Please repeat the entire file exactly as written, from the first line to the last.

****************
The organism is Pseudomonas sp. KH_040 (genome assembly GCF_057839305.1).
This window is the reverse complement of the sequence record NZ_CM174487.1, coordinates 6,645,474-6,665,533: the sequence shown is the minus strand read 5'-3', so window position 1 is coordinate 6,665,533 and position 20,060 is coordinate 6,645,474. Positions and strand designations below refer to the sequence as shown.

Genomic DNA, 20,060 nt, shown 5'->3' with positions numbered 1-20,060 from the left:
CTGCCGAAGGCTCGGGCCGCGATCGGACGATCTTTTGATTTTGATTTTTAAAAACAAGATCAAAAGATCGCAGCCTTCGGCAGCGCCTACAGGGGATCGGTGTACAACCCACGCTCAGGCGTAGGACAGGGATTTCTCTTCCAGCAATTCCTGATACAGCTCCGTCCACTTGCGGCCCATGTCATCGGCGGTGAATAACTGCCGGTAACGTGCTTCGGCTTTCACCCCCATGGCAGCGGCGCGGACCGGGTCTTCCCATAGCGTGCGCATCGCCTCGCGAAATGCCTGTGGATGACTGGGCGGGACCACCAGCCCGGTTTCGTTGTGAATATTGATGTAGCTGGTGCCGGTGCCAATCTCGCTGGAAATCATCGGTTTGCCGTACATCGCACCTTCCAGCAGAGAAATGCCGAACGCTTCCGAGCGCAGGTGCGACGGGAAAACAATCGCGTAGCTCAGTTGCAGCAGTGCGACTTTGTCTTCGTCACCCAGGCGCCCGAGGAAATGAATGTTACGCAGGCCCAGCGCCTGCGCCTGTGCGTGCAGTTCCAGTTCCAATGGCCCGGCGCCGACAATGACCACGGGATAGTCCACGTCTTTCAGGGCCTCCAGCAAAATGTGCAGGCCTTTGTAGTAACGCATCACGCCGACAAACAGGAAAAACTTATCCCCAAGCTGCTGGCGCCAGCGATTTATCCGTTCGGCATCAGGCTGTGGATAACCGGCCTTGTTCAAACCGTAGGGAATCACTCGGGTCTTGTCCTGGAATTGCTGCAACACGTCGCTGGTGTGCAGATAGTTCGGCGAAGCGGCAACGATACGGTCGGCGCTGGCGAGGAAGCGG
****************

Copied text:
The organism is Pseudomonas sp. KH_040 (genome assembly GCF_057839305.1).
This window is the reverse complement of the sequence record NZ_CM174487.1, coordinates 6,645,474-6,665,533: the sequence shown is the minus strand read 5'-3', so window position 1 is coordinate 6,665,533 and position 20,060 is coordinate 6,645,474. Positions and strand designations below refer to the sequence as shown.

Genomic DNA, 20,060 nt, shown 5'->3' with positions numbered 1-20,060 from the left:
CTGCCGAAGGCTCGGGCCGCGATCGGACGATCTTTTGATTTTGATTTTTAAAAACAAGATCAAAAGATCGCAGCCTTCGGCAGCGCCTACAGGGGATCGGTGTACAACCCACGCTCAGGCGTAGGACAGGGATTTCTCTTCCAGCAATTCCTGATACAGCTCCGTCCACTTGCGGCCCATGTCATCGGCGGTGAATAACTGCCGGTAACGTGCTTCGGCTTTCACCCCCATGGCAGCGGCGCGGACCGGGTCTTCCCATAGCGTGCGCATCGCCTCGCGAAATGCCTGTGGATGACTGGGCGGGACCACCAGCCCGGTTTCGTTGTGAATATTGATGTAGCTGGTGCCGGTGCCAATCTCGCTGGAAATCATCGGTTTGCCGTACATCGCACCTTCCAGCAGAGAAATGCCGAACGCTTCCGAGCGCAGGTGCGACGGGAAAACAATCGCGTAGCTCAGTTGCAGCAGTGCGACTTTGTCTTCGTCACCCAGGCGCCCGAGGAAATGAATGTTACGCAGGCCCAGCGCCTGCGCCTGTGCGTGCAGTTCCAGTTCCAATGGCCCGGCGCCGACAATGACCACGGGATAGTCCACGTCTTTCAGGGCCTCCAGCAAAATGTGCAGGCCTTTGTAGTAACGCATCACGCCGACAAACAGGAAAAACTTATCCCCAAGCTGCTGGCGCCAGCGATTTATCCGTTCGGCATCAGGCTGTGGATAACCGGCCTTGTTCAAACCGTAGGGAATCACTCGGGTCTTGTCCTGGAATTGCTGCAACACGTCGCTGGTGTGCAGATAGTTCGGCGAAGCGGCAACGATACGGTCGGCGCTGGCGAGGAAGCGG